The pallid sturgeon is the focus of Missouri River Relief's new Missouri River Scientists traveling trunk program.
Pallid sturgeon. Adobe Stock photo

‘Missouri River Scientists’ traveling trunk
Program begins in Columbia public schools.

COLUMBIA—Missouri River Relief is debuting its new “Missouri River Scientists” traveling trunk education program, partnering with Columbia Public Schools to launch the initiative.

Teachers at Columbia Public Schools will have the first opportunity to bring “Missouri River Scientists” into their classrooms as a fun new way to explore the recovery and management of the endangered pallid sturgeon.

The “Missouri River Scientists” curriculum has been designed around fourth grade learning standards and provides teachers with the tools to bring place-based learning about the Missouri River to their classrooms. Each “Missouri River Scientist” traveling trunk consists of four connected lesson plans, along with the materials required for each lesson. Fossils from the Missouri River watershed, dam building materials, a model replica of a pallid sturgeon, and more can be found within one of these traveling trunks.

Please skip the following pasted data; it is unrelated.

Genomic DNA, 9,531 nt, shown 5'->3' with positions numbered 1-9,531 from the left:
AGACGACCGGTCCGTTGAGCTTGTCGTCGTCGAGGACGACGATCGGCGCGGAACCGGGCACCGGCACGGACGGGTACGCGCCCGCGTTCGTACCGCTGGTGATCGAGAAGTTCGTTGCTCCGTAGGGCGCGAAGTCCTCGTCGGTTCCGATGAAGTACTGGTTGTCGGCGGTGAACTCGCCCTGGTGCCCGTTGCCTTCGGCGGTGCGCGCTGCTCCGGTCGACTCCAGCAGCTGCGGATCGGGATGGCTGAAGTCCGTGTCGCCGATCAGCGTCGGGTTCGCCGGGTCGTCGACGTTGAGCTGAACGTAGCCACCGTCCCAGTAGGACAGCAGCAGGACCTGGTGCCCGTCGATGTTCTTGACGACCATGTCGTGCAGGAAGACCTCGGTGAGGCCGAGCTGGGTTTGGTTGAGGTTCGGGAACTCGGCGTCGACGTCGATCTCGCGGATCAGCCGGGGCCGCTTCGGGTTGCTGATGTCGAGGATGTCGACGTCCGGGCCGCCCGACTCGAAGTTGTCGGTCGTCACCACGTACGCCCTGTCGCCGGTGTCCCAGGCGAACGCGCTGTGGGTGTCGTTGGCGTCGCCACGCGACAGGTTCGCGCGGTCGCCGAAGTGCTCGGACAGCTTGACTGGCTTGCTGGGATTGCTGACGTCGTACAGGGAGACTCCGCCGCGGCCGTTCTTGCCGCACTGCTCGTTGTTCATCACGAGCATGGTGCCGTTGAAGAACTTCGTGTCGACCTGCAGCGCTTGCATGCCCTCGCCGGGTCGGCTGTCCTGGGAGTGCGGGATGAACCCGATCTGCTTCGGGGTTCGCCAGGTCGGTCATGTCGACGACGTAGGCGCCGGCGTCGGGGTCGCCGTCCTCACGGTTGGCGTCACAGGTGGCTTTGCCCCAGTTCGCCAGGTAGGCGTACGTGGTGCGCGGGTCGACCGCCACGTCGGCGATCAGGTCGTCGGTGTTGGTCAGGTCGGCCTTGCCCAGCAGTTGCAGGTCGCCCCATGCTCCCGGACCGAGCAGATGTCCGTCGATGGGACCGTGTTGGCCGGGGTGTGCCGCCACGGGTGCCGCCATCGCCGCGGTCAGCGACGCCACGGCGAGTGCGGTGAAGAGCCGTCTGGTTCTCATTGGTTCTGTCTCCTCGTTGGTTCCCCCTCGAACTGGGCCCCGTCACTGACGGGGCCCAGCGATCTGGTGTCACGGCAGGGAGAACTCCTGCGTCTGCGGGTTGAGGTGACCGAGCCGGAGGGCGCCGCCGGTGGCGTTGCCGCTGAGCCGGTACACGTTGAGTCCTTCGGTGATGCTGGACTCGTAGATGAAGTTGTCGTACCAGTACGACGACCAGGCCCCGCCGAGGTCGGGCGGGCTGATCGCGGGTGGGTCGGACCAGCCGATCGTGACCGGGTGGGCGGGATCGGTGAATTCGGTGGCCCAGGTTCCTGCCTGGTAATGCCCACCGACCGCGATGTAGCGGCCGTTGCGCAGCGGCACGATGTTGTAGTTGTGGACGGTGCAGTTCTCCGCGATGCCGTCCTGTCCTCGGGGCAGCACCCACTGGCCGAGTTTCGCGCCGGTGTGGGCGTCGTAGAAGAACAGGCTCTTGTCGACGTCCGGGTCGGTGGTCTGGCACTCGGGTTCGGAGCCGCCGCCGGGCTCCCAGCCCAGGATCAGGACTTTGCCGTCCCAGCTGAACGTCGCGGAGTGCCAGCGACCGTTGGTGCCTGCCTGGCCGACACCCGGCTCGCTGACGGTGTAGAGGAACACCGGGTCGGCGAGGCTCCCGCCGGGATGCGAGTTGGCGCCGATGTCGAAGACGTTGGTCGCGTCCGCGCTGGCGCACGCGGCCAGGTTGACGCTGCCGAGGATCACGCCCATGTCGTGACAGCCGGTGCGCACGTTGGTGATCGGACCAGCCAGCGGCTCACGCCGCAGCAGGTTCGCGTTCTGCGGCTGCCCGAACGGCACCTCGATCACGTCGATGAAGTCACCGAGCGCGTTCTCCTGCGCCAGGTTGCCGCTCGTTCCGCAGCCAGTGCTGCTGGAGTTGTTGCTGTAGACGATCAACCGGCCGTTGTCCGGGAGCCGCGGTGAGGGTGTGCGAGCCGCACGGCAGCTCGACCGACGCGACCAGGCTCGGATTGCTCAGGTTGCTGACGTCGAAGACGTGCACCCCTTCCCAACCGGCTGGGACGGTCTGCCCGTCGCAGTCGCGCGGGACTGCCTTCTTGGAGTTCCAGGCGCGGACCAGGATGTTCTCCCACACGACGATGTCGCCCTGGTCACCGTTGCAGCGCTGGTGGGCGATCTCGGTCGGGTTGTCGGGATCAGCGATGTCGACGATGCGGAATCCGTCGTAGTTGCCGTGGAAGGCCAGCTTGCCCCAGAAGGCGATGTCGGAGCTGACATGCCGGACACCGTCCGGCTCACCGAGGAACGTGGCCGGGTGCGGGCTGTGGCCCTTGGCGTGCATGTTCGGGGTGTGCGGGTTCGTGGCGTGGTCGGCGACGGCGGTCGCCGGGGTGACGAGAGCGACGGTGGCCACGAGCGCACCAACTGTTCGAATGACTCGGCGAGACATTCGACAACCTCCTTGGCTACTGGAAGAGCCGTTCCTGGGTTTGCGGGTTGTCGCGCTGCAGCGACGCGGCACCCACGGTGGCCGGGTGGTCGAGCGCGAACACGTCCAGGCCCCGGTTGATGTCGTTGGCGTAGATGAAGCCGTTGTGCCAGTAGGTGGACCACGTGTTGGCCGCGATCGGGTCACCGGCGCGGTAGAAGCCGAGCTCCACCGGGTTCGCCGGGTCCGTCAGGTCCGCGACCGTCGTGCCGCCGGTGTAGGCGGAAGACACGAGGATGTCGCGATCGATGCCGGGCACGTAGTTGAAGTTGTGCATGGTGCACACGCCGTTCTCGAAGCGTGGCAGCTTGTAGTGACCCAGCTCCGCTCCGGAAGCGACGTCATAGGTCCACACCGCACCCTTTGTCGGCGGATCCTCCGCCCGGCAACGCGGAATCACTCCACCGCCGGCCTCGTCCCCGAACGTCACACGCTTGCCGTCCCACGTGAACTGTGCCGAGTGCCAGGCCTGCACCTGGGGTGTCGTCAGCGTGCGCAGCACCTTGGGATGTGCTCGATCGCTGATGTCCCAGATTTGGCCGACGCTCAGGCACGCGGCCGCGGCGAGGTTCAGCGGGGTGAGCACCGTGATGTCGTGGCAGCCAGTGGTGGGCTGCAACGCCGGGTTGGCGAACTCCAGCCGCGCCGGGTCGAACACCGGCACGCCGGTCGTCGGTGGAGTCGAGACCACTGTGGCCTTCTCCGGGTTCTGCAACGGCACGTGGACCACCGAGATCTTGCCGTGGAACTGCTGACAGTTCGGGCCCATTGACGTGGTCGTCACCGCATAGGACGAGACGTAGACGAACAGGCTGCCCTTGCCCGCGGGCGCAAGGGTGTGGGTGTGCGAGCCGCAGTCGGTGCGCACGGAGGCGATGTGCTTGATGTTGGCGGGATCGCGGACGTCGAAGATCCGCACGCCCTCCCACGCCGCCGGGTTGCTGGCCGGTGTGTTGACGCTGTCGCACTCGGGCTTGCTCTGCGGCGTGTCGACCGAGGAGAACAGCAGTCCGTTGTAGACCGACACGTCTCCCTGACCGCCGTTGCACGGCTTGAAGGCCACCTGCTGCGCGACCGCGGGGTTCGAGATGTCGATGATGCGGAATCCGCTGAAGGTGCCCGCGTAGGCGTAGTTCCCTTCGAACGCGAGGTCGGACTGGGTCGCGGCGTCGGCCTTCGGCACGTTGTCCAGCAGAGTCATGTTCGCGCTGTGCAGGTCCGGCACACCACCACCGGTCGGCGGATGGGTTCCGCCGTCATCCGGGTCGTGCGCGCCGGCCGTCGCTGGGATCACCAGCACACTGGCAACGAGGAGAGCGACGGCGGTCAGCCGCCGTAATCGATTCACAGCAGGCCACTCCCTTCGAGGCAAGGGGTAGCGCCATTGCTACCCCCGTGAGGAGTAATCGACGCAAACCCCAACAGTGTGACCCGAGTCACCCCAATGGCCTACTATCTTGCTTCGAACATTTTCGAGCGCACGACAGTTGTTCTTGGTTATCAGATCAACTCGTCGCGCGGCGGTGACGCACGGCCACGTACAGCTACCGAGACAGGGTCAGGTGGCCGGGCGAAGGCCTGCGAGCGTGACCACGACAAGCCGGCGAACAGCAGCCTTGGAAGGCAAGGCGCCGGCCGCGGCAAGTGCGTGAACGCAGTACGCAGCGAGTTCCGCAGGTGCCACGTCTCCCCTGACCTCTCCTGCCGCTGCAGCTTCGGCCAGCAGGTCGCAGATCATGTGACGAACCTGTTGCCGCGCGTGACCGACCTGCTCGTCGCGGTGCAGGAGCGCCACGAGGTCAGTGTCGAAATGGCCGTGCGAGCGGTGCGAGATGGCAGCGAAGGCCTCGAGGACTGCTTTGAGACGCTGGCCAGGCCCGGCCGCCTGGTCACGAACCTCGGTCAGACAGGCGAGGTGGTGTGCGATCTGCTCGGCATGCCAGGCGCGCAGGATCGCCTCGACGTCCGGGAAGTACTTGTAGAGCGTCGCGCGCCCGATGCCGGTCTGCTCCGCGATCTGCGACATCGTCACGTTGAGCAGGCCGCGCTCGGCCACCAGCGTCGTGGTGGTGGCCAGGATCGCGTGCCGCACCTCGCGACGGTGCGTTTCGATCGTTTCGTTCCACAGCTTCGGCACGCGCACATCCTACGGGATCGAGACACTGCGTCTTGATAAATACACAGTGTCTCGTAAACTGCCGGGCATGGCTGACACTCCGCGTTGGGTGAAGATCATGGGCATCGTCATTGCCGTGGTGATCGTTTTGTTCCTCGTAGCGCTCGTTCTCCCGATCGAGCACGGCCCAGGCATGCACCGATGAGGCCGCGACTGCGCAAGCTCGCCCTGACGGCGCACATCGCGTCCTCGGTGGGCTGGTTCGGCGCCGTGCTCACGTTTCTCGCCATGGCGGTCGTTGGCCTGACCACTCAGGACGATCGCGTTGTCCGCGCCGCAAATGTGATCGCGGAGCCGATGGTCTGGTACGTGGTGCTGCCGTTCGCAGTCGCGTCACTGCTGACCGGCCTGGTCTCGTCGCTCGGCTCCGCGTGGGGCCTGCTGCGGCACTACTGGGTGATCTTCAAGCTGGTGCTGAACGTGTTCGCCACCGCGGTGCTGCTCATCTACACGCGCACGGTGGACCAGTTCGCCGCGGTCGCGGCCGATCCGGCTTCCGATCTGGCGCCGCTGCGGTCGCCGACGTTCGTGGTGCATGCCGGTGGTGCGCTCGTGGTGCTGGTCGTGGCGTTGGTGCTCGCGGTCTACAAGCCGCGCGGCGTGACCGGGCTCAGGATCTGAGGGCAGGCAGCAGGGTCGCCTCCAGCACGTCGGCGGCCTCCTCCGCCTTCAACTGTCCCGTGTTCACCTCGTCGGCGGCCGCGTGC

“It’s meant to be simple,” says Anna Miller, AmeriCorps education assistant at Missouri River Relief. “You just open the trunk and dive into the story of the pallid sturgeon.”

Thanks to this partnership between Missouri River Relief and Columbia Public Schools, “Missouri River Scientists” traveling trunks will not only be debuting in Columbia Public Schools classrooms. Teachers in other school districts may also request a “Missouri River Scientists” instructor to assist them in leading their students through the lessons.

The “Missouri River Scientists” instructor will only be available during March, April and May. Other Mid-Missouri educators are welcome to check out one of the “Missouri River Scientists” traveling trunks through Missouri River Relief’s website.

“We want to give educators the tools to explore the Missouri River independently and to encourage excitement in their learners about these important river topics,” says Kristen Schulte, education director for Missouri River Relief. “I think the pallid sturgeon is just the right fish for the job!”

This article is based on a news release from Missouri River Relief.

For the past 20 years, Missouri River Relief (MRR), a 501(c)3 non-profit based in Columbia, Missouri, has hosted Missouri River cleanups and education program throughout the Lower Missouri River Valley, bringing more than 30,000 students and teachers to the river to learn about the ecology, history and stewardship of the Missouri River.